Flea Market Christmas
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Flea Market Christmas

Put your collectibles and flea market finds to work during the holidays with fresh ideas for creative "repurposing" of objects.

New Twists on Old Objects


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Add unexpected depth and character
to your wall spaces with these
hanging vases.

Decorating with vintage treasures and collectibles discovered at flea markets, antiques shops, and yard sales gives your home distinctive personal style year-round. During the holidays, highlight your favorite prizes by using them as focal points for holiday decorations. Using the ideas on these pages for inspiration, take a fresh look at your own collectibles and their possibilities for creative new uses.

Syrup-bucket Wall Vases

Painted Canadian maple syrup buckets have become so popular that manufacturers are producing new ones in a similar style. Whether you have rusted and worn vintage buckets or newer reproductions, consider displaying them on the wall like three-dimensional art.

  • If you want the bucket to hug the wall, simply slip the hole in the rim over a nail. To let the buckets hang forward slightly, thread picture-hanging wire through the hole and twist it into a loop, then hang the loop over a picture hanger.
  • For a temporary display, simply fill the buckets with branches of greenery -- don't worry about water.
  • To keep the greens fresh for several weeks, place the stems in a plastic container filled with water, and set the container in the bucket. Older buckets are likely to have rusted at the seams and may not be watertight.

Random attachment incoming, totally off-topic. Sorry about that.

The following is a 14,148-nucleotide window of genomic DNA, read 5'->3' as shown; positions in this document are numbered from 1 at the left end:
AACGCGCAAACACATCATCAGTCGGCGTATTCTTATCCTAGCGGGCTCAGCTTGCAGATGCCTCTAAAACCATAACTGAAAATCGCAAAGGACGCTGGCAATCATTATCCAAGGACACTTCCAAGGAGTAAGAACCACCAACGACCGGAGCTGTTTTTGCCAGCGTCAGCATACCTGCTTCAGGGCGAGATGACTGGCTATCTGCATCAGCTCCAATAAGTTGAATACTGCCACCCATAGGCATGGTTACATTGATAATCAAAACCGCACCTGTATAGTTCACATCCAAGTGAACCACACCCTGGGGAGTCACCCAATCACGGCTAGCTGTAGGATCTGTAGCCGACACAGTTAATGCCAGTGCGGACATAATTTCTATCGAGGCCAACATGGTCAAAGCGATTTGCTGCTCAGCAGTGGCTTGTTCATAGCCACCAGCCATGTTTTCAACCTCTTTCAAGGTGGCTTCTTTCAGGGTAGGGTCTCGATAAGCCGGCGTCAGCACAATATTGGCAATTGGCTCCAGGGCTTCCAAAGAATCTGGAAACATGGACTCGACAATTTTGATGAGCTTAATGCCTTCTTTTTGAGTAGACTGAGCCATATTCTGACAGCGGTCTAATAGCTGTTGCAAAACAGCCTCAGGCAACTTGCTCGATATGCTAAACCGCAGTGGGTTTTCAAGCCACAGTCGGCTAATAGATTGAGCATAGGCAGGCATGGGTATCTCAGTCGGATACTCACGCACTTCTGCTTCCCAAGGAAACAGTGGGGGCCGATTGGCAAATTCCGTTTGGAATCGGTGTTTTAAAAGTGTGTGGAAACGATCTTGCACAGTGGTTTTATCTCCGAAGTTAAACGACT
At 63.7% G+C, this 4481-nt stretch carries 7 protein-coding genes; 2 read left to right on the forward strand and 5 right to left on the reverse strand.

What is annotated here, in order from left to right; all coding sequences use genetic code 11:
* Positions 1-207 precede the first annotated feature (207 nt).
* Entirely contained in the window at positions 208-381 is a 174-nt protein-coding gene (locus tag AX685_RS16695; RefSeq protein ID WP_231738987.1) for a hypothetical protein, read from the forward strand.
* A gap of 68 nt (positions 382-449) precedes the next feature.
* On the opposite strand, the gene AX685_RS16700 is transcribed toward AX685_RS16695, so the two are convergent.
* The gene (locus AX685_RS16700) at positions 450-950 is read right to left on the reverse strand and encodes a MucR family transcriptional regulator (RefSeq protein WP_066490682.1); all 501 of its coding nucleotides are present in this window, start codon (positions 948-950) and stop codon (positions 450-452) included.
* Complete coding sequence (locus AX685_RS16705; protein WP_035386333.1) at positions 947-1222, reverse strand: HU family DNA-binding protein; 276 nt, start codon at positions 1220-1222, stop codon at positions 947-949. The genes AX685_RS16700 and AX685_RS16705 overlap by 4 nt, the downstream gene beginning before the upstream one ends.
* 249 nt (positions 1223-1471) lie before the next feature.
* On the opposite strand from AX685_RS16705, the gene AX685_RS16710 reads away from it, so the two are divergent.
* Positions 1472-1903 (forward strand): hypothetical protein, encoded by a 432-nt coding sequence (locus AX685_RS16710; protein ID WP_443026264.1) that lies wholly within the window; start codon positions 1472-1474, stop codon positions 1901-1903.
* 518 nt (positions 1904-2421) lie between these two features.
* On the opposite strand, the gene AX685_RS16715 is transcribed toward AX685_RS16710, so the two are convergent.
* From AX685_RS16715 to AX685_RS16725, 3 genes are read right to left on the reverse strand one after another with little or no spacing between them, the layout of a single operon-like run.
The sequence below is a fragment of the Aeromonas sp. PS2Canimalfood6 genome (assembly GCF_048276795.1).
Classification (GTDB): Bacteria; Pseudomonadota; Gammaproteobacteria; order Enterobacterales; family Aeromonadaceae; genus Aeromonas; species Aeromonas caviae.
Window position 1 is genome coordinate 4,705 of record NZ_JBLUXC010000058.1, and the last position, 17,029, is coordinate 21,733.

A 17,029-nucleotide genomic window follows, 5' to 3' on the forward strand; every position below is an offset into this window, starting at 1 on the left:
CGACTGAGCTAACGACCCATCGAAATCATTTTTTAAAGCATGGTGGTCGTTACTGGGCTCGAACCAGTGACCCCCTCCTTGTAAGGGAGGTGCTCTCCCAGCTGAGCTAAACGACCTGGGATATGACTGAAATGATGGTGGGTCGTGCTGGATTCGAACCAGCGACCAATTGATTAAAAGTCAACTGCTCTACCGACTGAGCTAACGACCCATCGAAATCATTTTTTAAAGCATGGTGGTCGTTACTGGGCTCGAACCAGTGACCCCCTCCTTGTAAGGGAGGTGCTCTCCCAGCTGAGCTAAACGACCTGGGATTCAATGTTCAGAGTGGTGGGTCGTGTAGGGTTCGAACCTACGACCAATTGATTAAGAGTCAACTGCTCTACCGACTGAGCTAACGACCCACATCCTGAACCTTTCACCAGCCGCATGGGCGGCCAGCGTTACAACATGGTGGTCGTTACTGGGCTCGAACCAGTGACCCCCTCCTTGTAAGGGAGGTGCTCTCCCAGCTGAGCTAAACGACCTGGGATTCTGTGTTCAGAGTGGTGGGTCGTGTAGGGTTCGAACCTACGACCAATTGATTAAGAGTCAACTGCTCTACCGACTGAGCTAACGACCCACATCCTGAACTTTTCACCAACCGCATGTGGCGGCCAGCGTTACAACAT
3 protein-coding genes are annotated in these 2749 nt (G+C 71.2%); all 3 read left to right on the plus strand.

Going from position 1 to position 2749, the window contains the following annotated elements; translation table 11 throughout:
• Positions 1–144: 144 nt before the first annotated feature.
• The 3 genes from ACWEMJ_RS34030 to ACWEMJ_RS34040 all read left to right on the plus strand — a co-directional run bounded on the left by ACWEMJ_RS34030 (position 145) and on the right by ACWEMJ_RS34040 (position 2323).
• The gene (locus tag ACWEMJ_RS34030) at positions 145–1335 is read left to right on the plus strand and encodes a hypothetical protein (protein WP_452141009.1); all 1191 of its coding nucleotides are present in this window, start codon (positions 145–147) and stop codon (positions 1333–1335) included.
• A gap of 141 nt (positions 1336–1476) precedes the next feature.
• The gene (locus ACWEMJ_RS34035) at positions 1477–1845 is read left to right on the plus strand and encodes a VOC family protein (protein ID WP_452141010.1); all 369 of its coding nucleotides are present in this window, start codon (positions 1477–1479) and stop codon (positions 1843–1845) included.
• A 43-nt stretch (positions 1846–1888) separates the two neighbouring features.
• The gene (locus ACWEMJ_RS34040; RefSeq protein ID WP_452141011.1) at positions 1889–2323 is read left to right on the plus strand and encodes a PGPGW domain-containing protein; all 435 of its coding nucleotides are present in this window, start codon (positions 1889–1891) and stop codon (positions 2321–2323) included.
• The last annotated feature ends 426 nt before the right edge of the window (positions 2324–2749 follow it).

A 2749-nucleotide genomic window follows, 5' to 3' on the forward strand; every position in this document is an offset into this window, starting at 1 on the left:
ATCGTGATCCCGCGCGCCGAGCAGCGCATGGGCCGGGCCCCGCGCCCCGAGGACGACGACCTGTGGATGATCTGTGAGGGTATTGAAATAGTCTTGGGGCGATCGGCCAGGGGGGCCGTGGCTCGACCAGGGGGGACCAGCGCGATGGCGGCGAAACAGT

Candleholders and Organizer Tray

Cast-iron Candleholders

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Use these candleholders for a
soft glow at the dining table
or in intimate nooks throughout
your home.

These miniature cast-iron stars are actually new, treated to an acid bath to make them rust. They're tiny versions of the star-shaped bolts that were used to secure the ends of tie-rods in 19th-century buildings. Stack them and insert a small candle to decorate each place setting at your holiday table.

Organizer Tray
Tray with ornaments
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Keep yourself organized with this
artful, weathered tray.

Thanks to the popularity of the rusted look, a rusty baking pan that might otherwise have found its way to a landfill now serves a new purpose as a letter tray, a toiletries organizer, or as a container for displaying special holiday ornaments.

  • To enjoy the color and texture of the rusted look without the mess, brush loose rust and dirt off the piece with a stiff bristle brush.
  • Using a soft, clean cotton cloth, apply a coat of boiled linseed oil (from a hardware store) to the entire surface of the piece, rubbing in the oil well.
  • Let the piece sit for 24 hours, then wipe off any excess oil with a clean, lint-free cloth.
  • This treatment enriches the color of the surface and slows the rusting process so you can handle the pan without getting rust on your hands or clothing.

Candle Pedestal and Card Display

Candle Pedestal